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Penn Law students argue in front of Third Circuit in externship

April 16, 2018

Thanks to a unique partnership with the Dechert LLP law firm, students from Penn Law have access to an opportunity most law students never get — the chance to argue in front of a federal court of appeals.

As part of the Federal Appellate Externship, four third-year Law School students this year have the opportunity to write an appellate brief in conjunction with supervising lawyers from Dechert and make an argument in front of the U.S. Court of Appeals for the Third Circuit. The Dechert lawyers have been appointed by the court as pro bono counsel, and the students are able to make the arguments under Rule 46.3 of the Third Circuit Local Appellate Rules.

The Federal Appellate Externship is supervised by Louis S. Rulli, Practice Professor of Law and Director of Penn Law’s Clinical Programs. “The externship is an incredible opportunity for students to work closely with partners and associates at the Dechert law firm to sharpen their legal research and brief writing skills and present oral argument to the Third Circuit on behalf of their clients,” said Professor Rulli.  “At the same time, the students provide a valuable service to the Court and, most importantly, to indigent litigants who would not otherwise have the assistance of a lawyer on matters that hold such high stakes for them.” 

Christine C. Levin, Partner, Dechert LLP, who directs this Externship said, “The externship program is one of many elements of Dechert’s strong commitment to pro bono representation and dovetails with our commitment to provide valuable hands-on experience to lawyers in the early stages of their professional development.  We all greatly enjoy working with such a talented and dedicated group of students and, as should always be the case in academics, we learn from them as well.” 

“The Federal Appellate Externship will undoubtedly be one of the highlights of my time at Penn Law,” said Teresa Akkara L’18, who was also on this year’s winning Keedy Cup team. “I’ve spent this year working on a 28 U.S.C. § 1915(e) (right to counsel) claim for an indigent prisoner. Working on this case with my supervising attorneys at Dechert has given me insight into client management, strong appellate writing, and oral advocacy.”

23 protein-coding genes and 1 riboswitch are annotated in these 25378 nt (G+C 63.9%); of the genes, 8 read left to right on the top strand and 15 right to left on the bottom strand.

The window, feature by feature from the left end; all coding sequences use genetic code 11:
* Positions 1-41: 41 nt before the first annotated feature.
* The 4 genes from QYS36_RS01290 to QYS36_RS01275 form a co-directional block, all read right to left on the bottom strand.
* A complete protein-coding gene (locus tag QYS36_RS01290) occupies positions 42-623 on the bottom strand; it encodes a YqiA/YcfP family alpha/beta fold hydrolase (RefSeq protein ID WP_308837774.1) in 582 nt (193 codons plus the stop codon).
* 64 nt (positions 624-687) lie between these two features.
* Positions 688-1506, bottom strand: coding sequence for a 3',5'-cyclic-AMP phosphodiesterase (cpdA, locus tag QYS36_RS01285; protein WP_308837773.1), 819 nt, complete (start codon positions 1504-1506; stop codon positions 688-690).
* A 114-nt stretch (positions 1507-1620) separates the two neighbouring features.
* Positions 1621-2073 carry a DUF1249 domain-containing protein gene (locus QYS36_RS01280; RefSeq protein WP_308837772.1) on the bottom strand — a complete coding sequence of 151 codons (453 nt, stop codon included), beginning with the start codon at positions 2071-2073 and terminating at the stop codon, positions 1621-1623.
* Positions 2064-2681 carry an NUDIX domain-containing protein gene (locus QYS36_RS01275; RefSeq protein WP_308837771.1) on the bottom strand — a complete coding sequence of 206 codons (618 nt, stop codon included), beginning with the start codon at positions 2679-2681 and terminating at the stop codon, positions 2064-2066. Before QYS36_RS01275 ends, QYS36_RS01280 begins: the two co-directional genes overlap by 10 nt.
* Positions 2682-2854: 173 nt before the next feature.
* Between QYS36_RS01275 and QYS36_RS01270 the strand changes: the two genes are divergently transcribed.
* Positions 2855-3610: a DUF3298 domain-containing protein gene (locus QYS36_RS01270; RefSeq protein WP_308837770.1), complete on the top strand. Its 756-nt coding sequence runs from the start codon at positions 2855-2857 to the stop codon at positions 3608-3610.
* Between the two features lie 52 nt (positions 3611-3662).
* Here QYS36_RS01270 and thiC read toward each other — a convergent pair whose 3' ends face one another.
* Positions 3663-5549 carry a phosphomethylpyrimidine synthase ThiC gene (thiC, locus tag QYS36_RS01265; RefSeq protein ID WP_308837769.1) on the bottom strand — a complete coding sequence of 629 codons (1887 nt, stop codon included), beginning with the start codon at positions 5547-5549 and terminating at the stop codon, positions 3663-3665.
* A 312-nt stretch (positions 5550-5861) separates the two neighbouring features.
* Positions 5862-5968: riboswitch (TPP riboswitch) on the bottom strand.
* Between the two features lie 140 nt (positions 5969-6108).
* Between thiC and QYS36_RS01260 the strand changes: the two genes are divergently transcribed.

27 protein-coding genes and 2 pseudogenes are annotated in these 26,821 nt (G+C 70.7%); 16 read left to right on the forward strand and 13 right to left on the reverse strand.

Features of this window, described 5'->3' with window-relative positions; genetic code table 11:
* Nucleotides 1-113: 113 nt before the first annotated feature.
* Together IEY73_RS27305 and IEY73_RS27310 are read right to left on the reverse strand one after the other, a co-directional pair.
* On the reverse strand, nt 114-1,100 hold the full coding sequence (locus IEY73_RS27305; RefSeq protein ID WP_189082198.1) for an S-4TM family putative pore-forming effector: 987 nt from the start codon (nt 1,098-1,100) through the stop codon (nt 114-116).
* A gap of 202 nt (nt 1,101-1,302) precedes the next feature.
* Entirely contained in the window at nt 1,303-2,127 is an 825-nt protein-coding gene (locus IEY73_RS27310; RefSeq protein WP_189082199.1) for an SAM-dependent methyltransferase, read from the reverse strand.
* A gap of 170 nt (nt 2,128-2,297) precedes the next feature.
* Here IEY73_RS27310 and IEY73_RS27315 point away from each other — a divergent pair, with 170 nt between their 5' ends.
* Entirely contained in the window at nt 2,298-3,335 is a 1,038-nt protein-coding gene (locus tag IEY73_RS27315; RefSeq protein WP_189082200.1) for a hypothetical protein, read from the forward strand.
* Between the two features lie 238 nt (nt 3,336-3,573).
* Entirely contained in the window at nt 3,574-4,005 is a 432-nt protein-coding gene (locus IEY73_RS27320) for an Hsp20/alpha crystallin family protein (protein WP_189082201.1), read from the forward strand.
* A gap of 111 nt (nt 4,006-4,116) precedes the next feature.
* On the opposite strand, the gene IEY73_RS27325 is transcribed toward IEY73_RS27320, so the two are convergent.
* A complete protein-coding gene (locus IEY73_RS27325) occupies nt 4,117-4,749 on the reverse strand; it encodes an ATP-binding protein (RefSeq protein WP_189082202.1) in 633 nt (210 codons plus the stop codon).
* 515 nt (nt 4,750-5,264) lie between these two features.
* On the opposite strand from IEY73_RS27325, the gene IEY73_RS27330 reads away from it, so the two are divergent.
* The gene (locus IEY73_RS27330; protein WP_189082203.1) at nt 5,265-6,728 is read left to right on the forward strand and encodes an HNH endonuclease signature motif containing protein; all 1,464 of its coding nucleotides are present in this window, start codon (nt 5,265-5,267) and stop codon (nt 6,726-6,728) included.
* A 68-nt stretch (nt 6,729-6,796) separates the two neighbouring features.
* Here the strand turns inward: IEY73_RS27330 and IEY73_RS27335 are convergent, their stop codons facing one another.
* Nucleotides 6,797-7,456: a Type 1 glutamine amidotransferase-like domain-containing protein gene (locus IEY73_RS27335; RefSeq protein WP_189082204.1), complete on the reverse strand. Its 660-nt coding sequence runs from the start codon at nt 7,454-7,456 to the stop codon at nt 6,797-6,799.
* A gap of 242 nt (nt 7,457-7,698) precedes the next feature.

“The highlight of the experience came at the subsequent drafting stages, during which the attorneys provided structural and stylistic edits to my draft and answered any questions I had about their editing processes and decisions, whether major or minor,” said Chase McReynolds L’18, who had the unique opportunity of helping Dechert attorneys write an impartial amicus brief after the Third Circuit appointed the firm as Amicus Curiae counsel in Murray v. City of Philadelphia. “Mr. Sachse and Ms. Mossman [the attorneys from Dechert] helped teach me how the tone of a “friend of the court” brief should differ from a classic advocacy brief.”

“I’ve appreciated the opportunity to conduct independent research and develop a theory of the case,” said Judah Bellin L’18 who represented a federal prisoner in his Third Circuit appeal. “My supervising attorneys have shown me how to write more precisely and persuasively. And Professor Rulli and the other externship participants were outstanding resources during the brief-writing process. It’s been an honor to participate in this externship, and I know I’ll use the lessons I’ve learned throughout my legal career.”

Greg Bischoping L’18 drafted the opening and reply brief for an immigration case before the Third Circuit and will be arguing in front of the court if it chooses to grant oral argument. “I have learned so much from playing a central role in this appeal process. My writing has improved immeasurably, but more significantly, I have experienced what it means to represent the interests of a real human facing life-altering consequences. Overall it has been a unique and irreplaceable experience that I will carry with me long into my future career.”